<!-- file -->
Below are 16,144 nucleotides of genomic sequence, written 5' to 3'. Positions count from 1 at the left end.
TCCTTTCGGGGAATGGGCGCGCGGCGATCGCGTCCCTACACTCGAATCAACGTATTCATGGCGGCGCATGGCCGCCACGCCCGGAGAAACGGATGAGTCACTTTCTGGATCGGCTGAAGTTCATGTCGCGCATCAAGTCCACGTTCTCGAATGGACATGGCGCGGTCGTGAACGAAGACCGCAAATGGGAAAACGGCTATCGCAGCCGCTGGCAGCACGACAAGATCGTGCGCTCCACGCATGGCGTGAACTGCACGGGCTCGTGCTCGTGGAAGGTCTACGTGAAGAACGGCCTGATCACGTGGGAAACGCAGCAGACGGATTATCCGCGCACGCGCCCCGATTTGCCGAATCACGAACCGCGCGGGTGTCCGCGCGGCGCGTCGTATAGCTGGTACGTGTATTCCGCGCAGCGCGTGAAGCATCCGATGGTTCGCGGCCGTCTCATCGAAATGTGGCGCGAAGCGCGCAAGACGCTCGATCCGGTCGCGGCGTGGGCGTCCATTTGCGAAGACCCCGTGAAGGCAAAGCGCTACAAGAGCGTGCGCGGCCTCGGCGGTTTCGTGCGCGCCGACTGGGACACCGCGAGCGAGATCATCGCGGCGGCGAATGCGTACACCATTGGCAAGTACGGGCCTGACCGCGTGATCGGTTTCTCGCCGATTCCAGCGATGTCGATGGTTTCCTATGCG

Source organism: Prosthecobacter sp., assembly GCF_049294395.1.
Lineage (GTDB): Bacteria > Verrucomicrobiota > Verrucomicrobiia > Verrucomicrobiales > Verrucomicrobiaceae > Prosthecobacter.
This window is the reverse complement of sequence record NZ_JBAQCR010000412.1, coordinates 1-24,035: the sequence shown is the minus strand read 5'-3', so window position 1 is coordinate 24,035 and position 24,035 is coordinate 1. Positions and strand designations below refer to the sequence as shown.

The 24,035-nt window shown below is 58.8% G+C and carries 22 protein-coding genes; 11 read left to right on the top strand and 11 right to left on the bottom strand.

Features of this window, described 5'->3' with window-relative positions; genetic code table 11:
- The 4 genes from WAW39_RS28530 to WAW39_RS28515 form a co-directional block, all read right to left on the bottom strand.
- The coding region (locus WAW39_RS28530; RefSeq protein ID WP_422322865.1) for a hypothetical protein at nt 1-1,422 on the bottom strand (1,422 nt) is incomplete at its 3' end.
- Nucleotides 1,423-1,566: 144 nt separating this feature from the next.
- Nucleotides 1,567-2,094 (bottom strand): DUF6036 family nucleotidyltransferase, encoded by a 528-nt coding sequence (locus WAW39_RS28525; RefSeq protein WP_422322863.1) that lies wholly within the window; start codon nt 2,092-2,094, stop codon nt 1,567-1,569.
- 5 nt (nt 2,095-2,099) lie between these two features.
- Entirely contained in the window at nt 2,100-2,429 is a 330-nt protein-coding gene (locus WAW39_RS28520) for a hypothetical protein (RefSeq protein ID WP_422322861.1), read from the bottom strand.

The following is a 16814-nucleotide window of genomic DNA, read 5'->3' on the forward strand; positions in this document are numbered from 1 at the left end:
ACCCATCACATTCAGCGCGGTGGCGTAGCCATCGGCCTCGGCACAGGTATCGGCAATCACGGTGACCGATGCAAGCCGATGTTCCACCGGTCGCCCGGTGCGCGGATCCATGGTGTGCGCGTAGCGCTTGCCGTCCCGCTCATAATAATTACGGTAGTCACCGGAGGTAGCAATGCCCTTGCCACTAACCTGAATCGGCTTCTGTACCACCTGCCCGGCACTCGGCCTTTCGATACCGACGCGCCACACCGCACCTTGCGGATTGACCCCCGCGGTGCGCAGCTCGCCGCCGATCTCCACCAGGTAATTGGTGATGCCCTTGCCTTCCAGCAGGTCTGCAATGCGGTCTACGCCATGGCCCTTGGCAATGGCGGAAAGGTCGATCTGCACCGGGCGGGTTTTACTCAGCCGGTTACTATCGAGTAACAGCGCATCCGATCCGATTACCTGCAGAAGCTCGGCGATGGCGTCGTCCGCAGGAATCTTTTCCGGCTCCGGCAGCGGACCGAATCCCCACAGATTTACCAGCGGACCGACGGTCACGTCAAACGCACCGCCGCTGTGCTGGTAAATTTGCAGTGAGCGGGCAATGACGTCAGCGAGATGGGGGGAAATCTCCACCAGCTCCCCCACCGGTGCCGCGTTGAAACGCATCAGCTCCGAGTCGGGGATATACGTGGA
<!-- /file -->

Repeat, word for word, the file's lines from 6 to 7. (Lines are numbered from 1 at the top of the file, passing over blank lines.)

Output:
The 24,035-nt window shown below is 58.8% G+C and carries 22 protein-coding genes; 11 read left to right on the top strand and 11 right to left on the bottom strand.

Features of this window, described 5'->3' with window-relative positions; genetic code table 11: